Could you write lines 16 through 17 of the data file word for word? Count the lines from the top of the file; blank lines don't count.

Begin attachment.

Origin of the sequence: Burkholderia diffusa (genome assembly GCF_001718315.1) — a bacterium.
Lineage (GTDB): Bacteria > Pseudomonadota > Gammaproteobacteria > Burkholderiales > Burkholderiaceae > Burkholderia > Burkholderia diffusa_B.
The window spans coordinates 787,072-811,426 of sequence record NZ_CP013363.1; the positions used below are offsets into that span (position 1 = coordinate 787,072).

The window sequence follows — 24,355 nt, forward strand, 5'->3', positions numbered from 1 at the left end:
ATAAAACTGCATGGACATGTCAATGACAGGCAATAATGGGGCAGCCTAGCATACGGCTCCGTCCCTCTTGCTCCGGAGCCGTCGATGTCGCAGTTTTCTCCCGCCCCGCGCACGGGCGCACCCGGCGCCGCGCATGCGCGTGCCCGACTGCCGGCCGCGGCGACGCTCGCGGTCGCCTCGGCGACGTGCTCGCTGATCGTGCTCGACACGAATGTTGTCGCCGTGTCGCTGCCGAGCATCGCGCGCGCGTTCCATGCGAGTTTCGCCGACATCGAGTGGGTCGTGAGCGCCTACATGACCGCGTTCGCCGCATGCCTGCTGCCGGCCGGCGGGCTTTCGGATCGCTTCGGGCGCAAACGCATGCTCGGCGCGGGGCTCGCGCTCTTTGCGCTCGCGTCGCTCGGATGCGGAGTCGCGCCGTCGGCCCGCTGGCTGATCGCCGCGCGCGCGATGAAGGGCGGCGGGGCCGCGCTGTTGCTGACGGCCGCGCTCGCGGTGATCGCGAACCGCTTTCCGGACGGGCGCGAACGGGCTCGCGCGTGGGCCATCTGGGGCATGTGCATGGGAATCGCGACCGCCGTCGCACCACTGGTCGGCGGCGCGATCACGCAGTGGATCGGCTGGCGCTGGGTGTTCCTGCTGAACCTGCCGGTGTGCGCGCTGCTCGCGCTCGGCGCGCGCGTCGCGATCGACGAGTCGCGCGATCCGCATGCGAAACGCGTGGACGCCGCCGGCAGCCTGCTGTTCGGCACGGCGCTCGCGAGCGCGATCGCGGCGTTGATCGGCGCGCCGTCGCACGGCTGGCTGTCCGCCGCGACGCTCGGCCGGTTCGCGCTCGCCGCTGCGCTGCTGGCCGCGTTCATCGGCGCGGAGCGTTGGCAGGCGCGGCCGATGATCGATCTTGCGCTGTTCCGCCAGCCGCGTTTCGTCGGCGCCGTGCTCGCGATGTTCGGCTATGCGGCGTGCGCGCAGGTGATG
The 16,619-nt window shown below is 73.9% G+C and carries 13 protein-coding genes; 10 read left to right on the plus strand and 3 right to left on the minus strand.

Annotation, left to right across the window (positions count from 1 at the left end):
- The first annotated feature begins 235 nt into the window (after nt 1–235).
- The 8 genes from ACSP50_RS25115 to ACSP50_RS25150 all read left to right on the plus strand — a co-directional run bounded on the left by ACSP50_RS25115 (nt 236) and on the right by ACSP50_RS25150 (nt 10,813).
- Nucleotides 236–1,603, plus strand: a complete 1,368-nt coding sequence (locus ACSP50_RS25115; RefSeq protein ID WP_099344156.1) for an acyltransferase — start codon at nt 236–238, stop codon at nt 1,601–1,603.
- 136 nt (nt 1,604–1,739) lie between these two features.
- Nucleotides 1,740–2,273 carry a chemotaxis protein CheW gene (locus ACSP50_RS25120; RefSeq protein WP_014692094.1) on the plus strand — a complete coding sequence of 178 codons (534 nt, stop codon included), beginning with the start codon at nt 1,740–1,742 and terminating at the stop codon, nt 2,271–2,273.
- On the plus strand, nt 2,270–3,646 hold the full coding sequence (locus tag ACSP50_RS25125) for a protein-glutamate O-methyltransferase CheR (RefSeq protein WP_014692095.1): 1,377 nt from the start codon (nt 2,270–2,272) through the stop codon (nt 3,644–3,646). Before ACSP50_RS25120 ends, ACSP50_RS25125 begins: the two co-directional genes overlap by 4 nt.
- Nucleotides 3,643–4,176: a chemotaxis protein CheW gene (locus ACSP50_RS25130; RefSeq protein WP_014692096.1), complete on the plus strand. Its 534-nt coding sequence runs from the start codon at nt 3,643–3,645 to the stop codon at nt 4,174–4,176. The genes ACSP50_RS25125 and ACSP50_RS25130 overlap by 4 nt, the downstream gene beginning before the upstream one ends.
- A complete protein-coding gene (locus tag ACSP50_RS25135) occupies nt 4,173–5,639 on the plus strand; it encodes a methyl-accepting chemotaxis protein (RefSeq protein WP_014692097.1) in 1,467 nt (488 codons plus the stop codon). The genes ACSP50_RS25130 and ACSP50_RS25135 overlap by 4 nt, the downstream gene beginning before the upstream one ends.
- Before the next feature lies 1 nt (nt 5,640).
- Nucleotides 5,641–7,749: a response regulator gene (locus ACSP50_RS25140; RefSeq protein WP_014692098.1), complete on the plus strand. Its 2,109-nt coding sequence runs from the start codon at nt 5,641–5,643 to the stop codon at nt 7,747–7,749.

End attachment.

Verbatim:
- Before the next feature lies 1 nt (nt 5,640).
- Nucleotides 5,641–7,749: a response regulator gene (locus ACSP50_RS25140; RefSeq protein WP_014692098.1), complete on the plus strand. Its 2,109-nt coding sequence runs from the start codon at nt 5,641–5,643 to the stop codon at nt 7,747–7,749.